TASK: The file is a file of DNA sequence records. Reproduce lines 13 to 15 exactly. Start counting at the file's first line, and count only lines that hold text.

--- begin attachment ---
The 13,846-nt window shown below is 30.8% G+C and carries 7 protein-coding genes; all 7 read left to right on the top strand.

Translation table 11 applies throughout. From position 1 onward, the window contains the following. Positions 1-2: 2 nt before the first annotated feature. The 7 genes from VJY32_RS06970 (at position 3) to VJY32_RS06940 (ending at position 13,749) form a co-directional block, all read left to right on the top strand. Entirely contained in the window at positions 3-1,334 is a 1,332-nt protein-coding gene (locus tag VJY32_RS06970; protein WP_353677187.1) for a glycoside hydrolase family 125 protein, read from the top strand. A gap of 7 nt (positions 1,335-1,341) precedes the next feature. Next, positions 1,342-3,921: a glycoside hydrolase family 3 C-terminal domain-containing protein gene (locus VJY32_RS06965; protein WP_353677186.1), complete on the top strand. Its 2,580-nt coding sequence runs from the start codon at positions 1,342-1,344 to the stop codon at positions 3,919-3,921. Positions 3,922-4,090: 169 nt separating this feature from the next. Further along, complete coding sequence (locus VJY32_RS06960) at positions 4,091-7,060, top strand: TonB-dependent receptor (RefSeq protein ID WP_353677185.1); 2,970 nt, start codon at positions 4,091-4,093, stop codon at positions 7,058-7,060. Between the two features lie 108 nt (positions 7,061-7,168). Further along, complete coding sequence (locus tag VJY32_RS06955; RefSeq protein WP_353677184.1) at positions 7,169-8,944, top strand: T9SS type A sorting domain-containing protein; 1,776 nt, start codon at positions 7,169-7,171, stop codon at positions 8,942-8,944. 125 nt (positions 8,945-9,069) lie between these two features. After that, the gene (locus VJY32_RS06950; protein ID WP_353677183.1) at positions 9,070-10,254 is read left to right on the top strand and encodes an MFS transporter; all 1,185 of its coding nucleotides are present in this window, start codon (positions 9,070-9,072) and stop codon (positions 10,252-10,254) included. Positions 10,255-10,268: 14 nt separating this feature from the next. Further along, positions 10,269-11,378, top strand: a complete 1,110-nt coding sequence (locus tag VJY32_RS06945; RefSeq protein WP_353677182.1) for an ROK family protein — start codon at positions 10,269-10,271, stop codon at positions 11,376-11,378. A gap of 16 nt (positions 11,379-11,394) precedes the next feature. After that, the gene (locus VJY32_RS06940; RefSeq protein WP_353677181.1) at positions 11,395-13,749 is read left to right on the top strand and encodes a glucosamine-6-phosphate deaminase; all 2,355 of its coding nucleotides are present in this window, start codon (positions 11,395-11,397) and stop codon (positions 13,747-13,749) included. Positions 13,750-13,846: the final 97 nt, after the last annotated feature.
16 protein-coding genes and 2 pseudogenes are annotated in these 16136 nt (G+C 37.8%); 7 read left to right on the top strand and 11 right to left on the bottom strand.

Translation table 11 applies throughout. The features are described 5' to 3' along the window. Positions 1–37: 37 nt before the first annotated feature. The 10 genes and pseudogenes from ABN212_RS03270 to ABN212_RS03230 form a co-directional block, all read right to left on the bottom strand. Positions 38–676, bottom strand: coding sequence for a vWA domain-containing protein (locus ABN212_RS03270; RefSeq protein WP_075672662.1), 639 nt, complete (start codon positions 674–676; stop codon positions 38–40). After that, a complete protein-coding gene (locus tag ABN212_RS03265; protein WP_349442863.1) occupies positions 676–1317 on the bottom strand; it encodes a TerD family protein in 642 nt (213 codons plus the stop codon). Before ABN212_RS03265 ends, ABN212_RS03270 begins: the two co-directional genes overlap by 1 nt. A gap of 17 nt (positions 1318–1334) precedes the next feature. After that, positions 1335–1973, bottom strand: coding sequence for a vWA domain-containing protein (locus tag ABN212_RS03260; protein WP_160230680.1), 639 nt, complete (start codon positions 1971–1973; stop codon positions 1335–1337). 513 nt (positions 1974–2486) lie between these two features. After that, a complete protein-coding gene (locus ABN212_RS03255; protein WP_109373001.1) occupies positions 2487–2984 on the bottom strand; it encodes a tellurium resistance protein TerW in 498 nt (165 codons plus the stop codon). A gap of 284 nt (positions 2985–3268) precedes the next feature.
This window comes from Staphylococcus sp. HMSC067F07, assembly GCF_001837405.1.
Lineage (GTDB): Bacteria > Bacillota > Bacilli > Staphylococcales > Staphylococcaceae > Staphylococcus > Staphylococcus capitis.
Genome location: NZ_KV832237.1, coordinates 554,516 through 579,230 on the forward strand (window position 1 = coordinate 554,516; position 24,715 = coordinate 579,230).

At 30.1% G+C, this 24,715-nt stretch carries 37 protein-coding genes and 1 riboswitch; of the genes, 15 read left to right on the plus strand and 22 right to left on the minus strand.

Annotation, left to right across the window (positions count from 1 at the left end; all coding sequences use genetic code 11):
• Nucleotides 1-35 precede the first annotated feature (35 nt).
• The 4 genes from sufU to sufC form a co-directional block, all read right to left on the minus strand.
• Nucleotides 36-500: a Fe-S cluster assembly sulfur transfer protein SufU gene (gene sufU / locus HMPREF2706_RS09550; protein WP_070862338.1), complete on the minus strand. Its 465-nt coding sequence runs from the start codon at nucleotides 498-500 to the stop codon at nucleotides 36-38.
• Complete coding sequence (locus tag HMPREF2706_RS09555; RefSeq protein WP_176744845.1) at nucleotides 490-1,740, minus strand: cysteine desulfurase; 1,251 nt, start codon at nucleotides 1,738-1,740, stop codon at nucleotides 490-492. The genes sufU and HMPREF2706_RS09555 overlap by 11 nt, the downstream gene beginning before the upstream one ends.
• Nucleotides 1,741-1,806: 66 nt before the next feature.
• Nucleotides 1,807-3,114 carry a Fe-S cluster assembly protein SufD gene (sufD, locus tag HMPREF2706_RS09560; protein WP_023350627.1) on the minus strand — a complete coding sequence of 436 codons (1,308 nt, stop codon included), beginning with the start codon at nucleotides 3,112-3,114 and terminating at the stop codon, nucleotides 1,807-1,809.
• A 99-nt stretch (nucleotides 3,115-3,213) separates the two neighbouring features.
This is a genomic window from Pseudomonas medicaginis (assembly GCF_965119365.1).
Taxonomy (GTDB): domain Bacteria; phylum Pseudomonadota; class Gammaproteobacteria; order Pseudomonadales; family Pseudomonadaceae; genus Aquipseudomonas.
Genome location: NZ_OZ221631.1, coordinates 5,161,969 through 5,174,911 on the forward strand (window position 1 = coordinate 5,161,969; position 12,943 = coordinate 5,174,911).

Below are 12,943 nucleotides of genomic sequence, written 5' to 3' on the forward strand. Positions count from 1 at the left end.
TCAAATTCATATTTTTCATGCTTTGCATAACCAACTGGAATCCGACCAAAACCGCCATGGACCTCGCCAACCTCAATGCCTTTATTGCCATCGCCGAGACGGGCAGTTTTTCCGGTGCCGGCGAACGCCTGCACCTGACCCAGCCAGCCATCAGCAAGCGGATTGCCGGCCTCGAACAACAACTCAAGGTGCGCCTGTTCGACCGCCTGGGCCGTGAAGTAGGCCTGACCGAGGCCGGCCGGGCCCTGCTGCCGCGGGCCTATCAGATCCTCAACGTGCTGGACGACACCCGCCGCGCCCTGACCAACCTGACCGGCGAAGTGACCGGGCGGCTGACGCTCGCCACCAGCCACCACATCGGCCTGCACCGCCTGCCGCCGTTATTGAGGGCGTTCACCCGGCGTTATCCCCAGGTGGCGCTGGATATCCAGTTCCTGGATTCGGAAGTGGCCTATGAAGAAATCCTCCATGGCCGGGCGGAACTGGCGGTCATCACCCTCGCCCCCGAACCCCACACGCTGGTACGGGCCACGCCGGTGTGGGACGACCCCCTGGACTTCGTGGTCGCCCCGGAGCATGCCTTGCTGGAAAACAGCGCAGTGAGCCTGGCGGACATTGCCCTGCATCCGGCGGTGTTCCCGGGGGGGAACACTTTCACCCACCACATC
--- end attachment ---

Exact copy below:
• Complete coding sequence (locus tag HMPREF2706_RS09555; RefSeq protein WP_176744845.1) at nucleotides 490-1,740, minus strand: cysteine desulfurase; 1,251 nt, start codon at nucleotides 1,738-1,740, stop codon at nucleotides 490-492. The genes sufU and HMPREF2706_RS09555 overlap by 11 nt, the downstream gene beginning before the upstream one ends.
• Nucleotides 1,741-1,806: 66 nt before the next feature.
• Nucleotides 1,807-3,114 carry a Fe-S cluster assembly protein SufD gene (sufD, locus tag HMPREF2706_RS09560; protein WP_023350627.1) on the minus strand — a complete coding sequence of 436 codons (1,308 nt, stop codon included), beginning with the start codon at nucleotides 3,112-3,114 and terminating at the stop codon, nucleotides 1,807-1,809.